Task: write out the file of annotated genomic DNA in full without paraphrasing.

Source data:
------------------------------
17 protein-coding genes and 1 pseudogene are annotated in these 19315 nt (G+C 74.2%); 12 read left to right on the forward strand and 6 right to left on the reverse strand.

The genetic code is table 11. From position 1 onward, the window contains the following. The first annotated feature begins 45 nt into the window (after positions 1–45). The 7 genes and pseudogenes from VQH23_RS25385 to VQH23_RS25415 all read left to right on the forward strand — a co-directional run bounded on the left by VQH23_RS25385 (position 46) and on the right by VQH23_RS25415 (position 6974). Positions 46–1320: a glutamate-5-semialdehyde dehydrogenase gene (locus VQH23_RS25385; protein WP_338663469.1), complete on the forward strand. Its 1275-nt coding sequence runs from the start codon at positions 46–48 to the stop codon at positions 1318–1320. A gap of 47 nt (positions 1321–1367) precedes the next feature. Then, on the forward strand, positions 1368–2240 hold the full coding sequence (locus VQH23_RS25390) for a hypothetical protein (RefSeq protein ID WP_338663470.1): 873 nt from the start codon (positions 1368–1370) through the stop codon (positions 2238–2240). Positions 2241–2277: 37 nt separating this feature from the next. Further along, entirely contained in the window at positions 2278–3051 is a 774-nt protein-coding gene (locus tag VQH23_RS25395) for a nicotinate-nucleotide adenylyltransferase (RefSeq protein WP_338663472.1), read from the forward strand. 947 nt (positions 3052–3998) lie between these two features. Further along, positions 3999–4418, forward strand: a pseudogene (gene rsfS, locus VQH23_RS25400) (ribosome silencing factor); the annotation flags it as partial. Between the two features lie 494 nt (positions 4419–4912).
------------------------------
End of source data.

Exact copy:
17 protein-coding genes and 1 pseudogene are annotated in these 19315 nt (G+C 74.2%); 12 read left to right on the forward strand and 6 right to left on the reverse strand.

The genetic code is table 11. From position 1 onward, the window contains the following. The first annotated feature begins 45 nt into the window (after positions 1–45). The 7 genes and pseudogenes from VQH23_RS25385 to VQH23_RS25415 all read left to right on the forward strand — a co-directional run bounded on the left by VQH23_RS25385 (position 46) and on the right by VQH23_RS25415 (position 6974). Positions 46–1320: a glutamate-5-semialdehyde dehydrogenase gene (locus VQH23_RS25385; protein WP_338663469.1), complete on the forward strand. Its 1275-nt coding sequence runs from the start codon at positions 46–48 to the stop codon at positions 1318–1320. A gap of 47 nt (positions 1321–1367) precedes the next feature. Then, on the forward strand, positions 1368–2240 hold the full coding sequence (locus VQH23_RS25390) for a hypothetical protein (RefSeq protein ID WP_338663470.1): 873 nt from the start codon (positions 1368–1370) through the stop codon (positions 2238–2240). Positions 2241–2277: 37 nt separating this feature from the next. Further along, entirely contained in the window at positions 2278–3051 is a 774-nt protein-coding gene (locus tag VQH23_RS25395) for a nicotinate-nucleotide adenylyltransferase (RefSeq protein WP_338663472.1), read from the forward strand. 947 nt (positions 3052–3998) lie between these two features. Further along, positions 3999–4418, forward strand: a pseudogene (gene rsfS, locus VQH23_RS25400) (ribosome silencing factor); the annotation flags it as partial. Between the two features lie 494 nt (positions 4419–4912).